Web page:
Can Media Literacy Combat 'Truth Decay'? What Teachers Should Know
As "fake news" proliferates and heated political debates rage online, more teachers are turning to media literacy to help their students make sense of how information is created and distributed today.
In a new report, the RAND Corporation surveyed this developing landscape of media literacy education. Through interviews with a dozen media literacy experts and a review of studies on educational interventions, researchers examined how media literacy is defined, what instructional resources are available, and how effective media literacy education is in guarding against the spread of misinformation.
They found that though experts say media literacy is urgently important, there isn't one universal skill set for the discipline—making it difficult to evaluate and compare educational programs.
The report is the latest installment in the RAND Corporation's study of what they call "truth decay," or the blurring of the lines between opinion and objective fact. The first report in the series, which my colleague Stephen Sawchuk wrote about last year, attempted to define the problem and identify its source.
In that 2018 report, the researchers wrote that the public increasingly prioritizes opinion and personal experience over facts—and that the veracity of established fact is now up for debate. Political polarization, cognitive biases, and the rise of social media are partially to blame, they argued. But the education system also plays a role. The pressure on schools to prioritize reading and math, coupled with the difficulty the education system faces in adapting to rapid change, means that students aren't always learning how to be critical consumers of information.
That's where media literacy comes in, said Alice Huguet, an associate policy researcher at the RAND Corporation and the lead author on this new report. Explicitly teaching these skills is one way to combat truth decay, and to help people become "better prepared to enter the information ecosystem," she said.
In interviews in this new report, experts said that broadly, media literacy refers to the ability to find, critically interpret, and create media. But under this large umbrella, there are lots of subfields that deal with specific types of information—such as news literacy, digital literacy, and science literacy.
The report also found that there are different ways of conceptualizing media literacy's purpose. Goals vary, from vetting the quality of information, to uncovering the financial motivations behind certain messages, to understanding media's role in civic and political life.
Ultimately, though, there isn't conclusive evidence about which approaches are most effective in K-12 classrooms. The studies researchers reviewed differed in how they defined and measured media literacy skills, and there weren't many studies that measured the effects of specific interventions. Overall though, correlational research has suggested that teaching media literacy skills can improve students' ability to analyze and interpret information, said Huguet.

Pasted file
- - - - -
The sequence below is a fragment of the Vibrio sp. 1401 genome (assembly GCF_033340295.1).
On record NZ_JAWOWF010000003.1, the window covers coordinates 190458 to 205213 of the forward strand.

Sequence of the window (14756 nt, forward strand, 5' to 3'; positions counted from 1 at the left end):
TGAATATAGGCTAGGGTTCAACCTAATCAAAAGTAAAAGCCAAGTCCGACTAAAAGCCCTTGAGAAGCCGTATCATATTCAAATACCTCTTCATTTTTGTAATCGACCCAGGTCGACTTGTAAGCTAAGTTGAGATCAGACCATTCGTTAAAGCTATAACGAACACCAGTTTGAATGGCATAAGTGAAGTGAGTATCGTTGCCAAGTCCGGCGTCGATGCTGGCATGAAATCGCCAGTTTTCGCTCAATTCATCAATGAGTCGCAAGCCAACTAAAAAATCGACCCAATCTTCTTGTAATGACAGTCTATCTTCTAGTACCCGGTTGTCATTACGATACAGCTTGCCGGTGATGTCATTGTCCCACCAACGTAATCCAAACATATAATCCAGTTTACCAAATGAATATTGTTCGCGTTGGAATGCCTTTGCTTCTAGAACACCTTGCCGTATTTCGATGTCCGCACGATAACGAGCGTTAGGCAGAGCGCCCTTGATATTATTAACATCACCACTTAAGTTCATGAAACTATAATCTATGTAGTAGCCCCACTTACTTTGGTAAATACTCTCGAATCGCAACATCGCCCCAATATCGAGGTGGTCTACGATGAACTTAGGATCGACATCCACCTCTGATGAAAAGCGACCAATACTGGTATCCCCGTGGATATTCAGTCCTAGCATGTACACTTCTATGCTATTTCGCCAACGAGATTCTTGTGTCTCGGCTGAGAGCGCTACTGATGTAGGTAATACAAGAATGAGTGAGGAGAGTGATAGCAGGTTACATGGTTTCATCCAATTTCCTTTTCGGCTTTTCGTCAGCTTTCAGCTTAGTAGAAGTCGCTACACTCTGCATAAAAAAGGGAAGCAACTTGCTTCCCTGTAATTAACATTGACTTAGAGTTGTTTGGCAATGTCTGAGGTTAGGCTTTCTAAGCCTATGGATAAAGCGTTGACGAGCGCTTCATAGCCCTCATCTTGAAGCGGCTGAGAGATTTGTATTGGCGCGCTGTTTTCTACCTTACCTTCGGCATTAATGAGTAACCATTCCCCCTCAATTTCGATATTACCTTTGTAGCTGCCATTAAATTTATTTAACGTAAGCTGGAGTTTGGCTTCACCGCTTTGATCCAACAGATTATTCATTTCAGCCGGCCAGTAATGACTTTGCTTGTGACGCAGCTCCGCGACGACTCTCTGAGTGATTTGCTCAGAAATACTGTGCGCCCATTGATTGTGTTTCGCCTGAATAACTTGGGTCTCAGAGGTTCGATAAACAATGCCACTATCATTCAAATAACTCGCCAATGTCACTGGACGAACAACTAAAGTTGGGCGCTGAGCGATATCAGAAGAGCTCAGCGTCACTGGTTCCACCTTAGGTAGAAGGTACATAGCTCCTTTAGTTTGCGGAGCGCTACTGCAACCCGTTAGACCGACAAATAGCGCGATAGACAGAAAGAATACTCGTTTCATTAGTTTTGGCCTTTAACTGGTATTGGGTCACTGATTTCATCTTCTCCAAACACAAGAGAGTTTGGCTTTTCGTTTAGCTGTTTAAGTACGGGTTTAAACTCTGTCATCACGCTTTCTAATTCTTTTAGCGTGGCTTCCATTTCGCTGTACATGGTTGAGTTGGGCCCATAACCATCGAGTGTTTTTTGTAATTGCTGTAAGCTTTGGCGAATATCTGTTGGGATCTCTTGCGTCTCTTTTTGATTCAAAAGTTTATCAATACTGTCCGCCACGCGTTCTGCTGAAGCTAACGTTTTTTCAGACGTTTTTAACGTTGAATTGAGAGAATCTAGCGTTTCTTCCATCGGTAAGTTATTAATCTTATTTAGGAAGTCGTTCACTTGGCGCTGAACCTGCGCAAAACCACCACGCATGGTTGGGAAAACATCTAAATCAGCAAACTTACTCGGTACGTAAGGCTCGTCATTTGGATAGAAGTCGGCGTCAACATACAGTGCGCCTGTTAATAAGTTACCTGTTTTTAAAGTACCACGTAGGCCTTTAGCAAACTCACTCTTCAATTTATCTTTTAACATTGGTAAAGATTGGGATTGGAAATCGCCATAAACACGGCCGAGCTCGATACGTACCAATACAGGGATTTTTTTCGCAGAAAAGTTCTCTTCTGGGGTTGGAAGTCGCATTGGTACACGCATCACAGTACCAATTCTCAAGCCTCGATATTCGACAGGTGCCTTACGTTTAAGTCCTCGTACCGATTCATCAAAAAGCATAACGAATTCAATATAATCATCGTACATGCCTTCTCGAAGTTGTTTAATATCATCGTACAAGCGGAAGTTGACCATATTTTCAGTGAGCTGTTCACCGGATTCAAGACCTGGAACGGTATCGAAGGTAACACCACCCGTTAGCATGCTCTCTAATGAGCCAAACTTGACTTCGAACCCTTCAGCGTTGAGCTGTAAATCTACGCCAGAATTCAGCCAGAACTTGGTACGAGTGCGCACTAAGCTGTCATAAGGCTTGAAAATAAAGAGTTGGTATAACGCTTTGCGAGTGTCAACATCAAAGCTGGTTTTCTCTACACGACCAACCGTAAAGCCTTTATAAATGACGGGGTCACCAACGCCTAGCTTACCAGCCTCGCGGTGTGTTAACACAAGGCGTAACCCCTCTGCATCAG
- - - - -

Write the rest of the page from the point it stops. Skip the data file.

What do these findings mean for educators who want to teach media literacy skills?
There isn't clear guidance on what resources might be best. For now, said Huguet, teachers should focus on their particular school or community context, and their own expertise, to determine what's most useful for their students. The researchers created a database of 50 educational resources, ranging from short videos to entire curricula. They didn't evaluate these materials, but they did describe their format and the content they cover.
Still, Huguet identified some best practices. Media literacy instruction isn't just about fact-checking, she said, and teachers should acknowledge complexity.
"In our really heated political climate, with all of this attention on 'fake news,' it's really easy for us to think that we just want to teach people how to distinguish between what's real and what's fake," she said. "But it's not that simple."
Teachers should work with students to develop other media literacy skills, too, she said—like evaluating the process that creates a product. For example, rigorous scientific research about climate change is created through a different process than an opinion article on the topic. Understanding the standards for scientific research gives students more context when they're trying to decide what is trustworthy and what they should share, Huguet said.
In interviews with RAND researchers, experts discussed balancing skepticism with trust. It's important for students to understand that there are trustworthy sources of information, and where to find them.
Huguet noted that it's not clear from the research whether integrating media literacy across the curriculum is more or less effective than offering it as a standalone class. Still, she said, there is evidence that more exposure to these skills is correlated with better outcomes. The report also suggests involving community members, like librarians and clergy, in media literacy education.
"Thinking about how many different kinds of approaches there are to media literacy research helps us see that you don't have to be a language arts or social studies teacher to be involved in media literacy education," she said. "If we want to have the herd immunity that we talk about, which is everybody is inoculated to this issue of truth decay, it's going to take all hands on deck."